[I'm very behind with this blog, so this post refers to events from a few weeks ago. I will, hopefully, catch up soon.]
The Spring sunshine has given us ample opportunities to enjoy walking in the countryside. Charlie loves walking across the Downs, appreciating the unspoilt views and glimpses of wildlife. He was very sad when we discovered collections of empty bottles and beer cans left in a sheltered spot amongst the trees.
We have been continuing our study of the human body, focusing particularly on teeth and diet. Charlie learned the names of the different kinds of teeth and their functions, as well as learning how to identify what kind of diet an animal eats by looking at its teeth.
By feeding our cats Dreamies, we were able to get a good look at their teeth and spot their sharp canine teeth, which show that they are meat-eaters.
Charlie created a picture of teeth on Dust, a physics simulation game, spraying them with virtual acid to make cavities.
We have already discussed the effects of diet on our bodies, focusing in particular on the detrimental effect of sugar on our teeth. This week, we talked in more detail about how to look after our teeth. I showed Charlie the range of dental products that we can use to keep our teeth clean in addition to toothbrushes: dental floss, plaque disclosing tablets and interdental brushes. He was very keen to try them all.
I also reminded him about our two-minute timer, which Charlie uses every time he brushes his teeth.
The disclosing tablet was a big hit. Charlie loved seeing his mouth stained red, but he was also quite surprised at how much plaque it showed up on his teeth (the following photo was taken in the morning, after breakfast, but before teeth brushing).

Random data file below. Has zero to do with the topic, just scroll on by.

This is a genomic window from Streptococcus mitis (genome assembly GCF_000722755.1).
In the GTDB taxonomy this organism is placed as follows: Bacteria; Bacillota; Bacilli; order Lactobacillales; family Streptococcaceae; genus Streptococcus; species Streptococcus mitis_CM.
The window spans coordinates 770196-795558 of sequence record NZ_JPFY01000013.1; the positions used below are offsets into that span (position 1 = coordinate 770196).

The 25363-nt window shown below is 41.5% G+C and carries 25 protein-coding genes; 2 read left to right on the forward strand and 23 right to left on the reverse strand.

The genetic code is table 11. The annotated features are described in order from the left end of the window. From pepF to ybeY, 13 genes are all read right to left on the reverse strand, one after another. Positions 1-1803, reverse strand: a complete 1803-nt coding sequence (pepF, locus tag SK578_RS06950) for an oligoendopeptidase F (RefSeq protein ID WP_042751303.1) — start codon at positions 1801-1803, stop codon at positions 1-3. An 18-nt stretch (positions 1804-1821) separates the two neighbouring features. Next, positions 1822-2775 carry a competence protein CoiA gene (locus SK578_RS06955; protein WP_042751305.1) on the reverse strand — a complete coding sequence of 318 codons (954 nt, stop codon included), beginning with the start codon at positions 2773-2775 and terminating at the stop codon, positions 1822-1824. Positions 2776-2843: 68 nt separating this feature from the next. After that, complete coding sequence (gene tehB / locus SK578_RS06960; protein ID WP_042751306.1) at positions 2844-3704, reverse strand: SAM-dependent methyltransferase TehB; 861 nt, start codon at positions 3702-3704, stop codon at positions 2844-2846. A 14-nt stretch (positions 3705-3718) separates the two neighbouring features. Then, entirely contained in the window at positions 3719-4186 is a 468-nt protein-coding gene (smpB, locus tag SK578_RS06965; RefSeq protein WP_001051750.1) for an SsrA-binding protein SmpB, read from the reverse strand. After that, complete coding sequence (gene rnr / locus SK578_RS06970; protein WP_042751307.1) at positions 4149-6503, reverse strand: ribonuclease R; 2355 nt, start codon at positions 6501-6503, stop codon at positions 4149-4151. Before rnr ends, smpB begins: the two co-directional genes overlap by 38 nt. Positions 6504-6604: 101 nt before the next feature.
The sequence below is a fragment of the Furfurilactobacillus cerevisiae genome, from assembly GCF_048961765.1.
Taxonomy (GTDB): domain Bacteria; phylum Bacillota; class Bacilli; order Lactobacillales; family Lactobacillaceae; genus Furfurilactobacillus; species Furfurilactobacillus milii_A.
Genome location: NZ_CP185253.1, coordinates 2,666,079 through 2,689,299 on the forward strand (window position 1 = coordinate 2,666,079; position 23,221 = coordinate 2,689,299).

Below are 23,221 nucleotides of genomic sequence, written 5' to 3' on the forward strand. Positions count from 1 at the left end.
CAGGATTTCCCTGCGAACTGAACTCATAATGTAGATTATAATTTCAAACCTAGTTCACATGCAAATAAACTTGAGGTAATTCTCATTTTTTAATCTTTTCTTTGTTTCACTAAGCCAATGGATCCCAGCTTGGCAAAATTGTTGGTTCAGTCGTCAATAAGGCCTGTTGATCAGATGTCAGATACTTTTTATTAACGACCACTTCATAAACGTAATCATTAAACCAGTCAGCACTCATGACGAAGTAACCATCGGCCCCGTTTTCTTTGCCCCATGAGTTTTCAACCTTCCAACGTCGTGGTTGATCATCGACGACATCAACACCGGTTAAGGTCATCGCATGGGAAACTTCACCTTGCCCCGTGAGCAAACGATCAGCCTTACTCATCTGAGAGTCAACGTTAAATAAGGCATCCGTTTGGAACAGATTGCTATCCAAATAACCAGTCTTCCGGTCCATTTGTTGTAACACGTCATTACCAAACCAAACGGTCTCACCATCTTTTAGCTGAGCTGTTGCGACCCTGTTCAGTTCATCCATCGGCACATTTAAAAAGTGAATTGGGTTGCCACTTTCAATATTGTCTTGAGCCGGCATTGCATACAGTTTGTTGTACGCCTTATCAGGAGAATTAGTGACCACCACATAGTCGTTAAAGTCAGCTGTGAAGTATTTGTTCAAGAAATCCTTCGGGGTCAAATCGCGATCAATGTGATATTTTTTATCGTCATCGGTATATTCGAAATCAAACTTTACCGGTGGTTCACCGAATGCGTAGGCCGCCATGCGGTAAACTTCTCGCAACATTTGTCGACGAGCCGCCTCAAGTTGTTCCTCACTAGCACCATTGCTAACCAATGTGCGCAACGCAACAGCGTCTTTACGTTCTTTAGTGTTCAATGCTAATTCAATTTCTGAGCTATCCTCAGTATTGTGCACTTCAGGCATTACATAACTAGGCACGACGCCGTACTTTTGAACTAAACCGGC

He brushed for the allotted two minutes...
... then admired his shiny white gnashers.
Later, we discussed the issue of sugar in our diet and looked at ways we could cut down. We had a look at the sugar swaps recommended by Change4Life.
I had prepared for this lesson by buying many of the recommended low-sugar alternatives so that Charlie and I could try them. I have spent years dutifully pushing water as Charlie's main drink, with juice allowed for breakfast only, but Charlie has seen his big brother having fizzy drinks (you try stopping a teenager from buying them) and wants to try them for himself. I decided it was better to offer low-sugar alternatives instead.
|Lower-/no-sugar drinks and carbonated water to add fizz|
|Low-sugar breakfast cereals|
There's a good video here showing a series of experiments looking at the effects of different drinks on teeth.
At the end of his studies, Charlie created a poster designed to show children how to look after their teeth:
Luckily for me, on Mother's Day Charlie put aside all we had learned about sugar and teeth and gave me two bars of my favourite chocolate.